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on 4 February 2014
But is it though? No matter. Read this, if for nothing else, for Andrew O'Hagan's enchanting foreword (a 'fraternal preface', the publisher calls it) wherein he is a gentle Boswell to Seamus Heaney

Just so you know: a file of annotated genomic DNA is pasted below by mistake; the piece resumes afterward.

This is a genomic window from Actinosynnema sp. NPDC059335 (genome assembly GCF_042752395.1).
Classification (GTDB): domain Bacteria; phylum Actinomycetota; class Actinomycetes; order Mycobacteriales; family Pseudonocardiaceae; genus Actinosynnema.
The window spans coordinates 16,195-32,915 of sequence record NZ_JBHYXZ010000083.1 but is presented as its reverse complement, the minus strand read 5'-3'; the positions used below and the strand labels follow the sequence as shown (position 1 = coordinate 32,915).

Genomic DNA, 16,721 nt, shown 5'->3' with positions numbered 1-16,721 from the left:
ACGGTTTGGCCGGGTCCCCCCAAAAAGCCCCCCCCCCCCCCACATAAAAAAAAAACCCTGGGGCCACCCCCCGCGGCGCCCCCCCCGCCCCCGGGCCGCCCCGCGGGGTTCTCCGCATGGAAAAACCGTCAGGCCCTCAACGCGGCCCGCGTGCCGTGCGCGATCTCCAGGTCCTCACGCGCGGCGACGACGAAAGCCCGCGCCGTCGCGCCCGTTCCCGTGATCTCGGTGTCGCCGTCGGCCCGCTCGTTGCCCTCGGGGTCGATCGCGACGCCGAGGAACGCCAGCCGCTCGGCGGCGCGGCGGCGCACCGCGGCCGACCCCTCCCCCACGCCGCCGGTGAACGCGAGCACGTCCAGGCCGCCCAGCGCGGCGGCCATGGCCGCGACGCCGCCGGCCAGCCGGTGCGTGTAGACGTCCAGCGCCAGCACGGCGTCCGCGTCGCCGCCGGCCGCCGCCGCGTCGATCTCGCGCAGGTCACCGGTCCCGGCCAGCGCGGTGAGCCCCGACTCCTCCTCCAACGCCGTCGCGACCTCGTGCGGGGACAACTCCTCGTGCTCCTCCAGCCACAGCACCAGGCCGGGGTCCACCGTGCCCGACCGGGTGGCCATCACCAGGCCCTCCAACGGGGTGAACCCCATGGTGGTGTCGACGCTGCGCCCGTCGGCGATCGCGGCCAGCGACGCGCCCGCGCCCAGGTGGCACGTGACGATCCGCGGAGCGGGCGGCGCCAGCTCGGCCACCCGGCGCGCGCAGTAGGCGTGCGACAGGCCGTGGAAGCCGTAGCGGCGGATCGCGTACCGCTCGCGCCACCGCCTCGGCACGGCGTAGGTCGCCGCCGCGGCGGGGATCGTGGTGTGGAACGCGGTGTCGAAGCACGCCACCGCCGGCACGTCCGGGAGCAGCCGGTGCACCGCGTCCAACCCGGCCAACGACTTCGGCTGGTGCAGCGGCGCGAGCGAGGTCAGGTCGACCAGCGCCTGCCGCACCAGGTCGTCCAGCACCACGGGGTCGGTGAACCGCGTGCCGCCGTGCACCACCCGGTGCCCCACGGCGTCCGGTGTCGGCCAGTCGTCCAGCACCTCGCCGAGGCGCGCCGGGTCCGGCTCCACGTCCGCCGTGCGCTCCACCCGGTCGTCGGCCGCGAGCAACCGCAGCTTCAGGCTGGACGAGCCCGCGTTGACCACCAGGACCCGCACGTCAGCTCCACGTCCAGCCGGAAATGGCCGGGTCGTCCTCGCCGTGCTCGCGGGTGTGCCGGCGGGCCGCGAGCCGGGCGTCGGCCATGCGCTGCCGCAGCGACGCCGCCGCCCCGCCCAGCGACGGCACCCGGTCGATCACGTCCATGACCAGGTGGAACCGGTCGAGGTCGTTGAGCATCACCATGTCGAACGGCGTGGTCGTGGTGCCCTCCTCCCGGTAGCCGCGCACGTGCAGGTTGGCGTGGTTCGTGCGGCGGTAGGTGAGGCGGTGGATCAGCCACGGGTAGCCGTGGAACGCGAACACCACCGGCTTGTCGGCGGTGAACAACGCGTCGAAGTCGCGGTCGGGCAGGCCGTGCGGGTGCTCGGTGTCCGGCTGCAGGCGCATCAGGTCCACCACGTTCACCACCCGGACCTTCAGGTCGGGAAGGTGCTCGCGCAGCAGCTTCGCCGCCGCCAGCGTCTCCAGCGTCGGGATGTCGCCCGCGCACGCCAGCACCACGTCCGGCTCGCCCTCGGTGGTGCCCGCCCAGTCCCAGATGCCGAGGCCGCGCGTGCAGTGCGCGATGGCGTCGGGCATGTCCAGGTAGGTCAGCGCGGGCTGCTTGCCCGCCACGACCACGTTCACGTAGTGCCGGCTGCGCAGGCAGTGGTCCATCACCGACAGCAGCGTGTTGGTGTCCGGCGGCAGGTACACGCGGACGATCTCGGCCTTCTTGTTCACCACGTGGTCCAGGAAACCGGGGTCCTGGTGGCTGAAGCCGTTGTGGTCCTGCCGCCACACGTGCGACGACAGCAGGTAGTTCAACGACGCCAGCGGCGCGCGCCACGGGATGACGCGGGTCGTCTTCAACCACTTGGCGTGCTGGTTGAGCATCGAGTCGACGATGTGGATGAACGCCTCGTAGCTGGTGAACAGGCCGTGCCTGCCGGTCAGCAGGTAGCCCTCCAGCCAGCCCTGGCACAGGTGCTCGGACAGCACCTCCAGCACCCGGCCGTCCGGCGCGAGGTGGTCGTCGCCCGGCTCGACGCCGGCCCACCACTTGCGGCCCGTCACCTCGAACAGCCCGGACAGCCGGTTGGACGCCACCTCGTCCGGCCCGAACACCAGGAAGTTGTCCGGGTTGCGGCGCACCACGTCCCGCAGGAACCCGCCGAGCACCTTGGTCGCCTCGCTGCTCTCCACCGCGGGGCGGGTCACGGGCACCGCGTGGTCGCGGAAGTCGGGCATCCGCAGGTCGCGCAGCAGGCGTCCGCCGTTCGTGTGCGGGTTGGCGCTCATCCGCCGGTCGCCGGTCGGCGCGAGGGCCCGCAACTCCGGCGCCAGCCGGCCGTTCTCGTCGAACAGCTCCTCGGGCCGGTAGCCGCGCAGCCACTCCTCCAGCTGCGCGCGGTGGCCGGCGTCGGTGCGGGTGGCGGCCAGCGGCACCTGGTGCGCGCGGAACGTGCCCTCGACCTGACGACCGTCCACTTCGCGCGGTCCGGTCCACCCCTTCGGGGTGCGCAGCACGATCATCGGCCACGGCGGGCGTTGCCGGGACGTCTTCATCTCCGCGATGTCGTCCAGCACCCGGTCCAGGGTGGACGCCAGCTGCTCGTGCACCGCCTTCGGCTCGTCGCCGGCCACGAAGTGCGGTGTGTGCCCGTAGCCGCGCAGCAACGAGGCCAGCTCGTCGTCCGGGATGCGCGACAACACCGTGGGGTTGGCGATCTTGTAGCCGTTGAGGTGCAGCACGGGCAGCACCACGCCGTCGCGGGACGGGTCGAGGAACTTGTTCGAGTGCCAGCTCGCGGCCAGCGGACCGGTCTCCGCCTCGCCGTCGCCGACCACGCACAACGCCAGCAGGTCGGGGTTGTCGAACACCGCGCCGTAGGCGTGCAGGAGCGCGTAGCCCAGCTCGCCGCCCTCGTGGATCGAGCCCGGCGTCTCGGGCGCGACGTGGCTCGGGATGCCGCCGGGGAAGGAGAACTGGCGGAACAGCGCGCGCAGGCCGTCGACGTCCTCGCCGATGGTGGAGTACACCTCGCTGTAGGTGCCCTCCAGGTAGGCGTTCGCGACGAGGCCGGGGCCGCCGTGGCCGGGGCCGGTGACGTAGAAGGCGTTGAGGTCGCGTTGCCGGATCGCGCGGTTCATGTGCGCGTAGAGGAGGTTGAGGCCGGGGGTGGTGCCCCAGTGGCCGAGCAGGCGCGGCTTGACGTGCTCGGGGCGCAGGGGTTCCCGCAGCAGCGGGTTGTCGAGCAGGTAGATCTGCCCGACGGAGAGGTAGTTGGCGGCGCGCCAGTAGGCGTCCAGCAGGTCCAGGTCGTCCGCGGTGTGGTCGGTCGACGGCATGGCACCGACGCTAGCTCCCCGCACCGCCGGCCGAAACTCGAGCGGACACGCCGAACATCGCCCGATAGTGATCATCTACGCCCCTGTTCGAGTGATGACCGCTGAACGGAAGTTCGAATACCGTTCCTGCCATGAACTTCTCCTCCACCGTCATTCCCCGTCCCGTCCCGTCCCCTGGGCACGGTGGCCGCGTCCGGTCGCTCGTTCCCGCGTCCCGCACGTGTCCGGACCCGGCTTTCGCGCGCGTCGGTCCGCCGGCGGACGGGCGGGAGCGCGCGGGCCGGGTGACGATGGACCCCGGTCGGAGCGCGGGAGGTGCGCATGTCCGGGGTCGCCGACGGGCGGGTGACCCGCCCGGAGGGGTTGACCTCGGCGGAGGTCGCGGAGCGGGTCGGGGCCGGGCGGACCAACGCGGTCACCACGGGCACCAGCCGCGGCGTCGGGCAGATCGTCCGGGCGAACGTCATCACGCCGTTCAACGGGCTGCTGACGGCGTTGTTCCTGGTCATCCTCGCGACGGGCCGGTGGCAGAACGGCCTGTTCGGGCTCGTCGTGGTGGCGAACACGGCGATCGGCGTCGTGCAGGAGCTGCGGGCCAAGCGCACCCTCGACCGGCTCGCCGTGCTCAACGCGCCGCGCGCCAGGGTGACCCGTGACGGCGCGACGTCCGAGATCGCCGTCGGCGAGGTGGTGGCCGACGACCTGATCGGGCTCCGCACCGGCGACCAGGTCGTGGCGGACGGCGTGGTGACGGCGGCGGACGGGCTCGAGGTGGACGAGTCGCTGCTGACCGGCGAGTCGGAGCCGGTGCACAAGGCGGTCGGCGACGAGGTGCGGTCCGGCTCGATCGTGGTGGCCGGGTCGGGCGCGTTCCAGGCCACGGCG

'Animals and people, town and country, I told myself, are in this thing together. The thing is 'nature..'' - that is, the natural world, he clarifies. These soporific ramblings could be seen as a sequel to Raymond Williams's Town and Country, which even Miller himself concedes is a dull read. As for Miller, his two-volume autobiography hardly set the Thames alight, but he spans an era. These essays in the pastoral ('the mossy fundament of literature': O'Hagan) display a fondness for the word eidetic but otherwise plough no new furrow. They mainly look to the farther-flung reaches of the British Isles, though Francis Kilvert's oh-so-English struggles with the flesh are touched on in the first, previously unpublished chapter, otherwise a rather pedestrian overview or checklist. Tretower was the seat of the Vaughan family, who sired the poet. Clyro was Kilvert's parish and is also Raymond Williams country; there be dragons!
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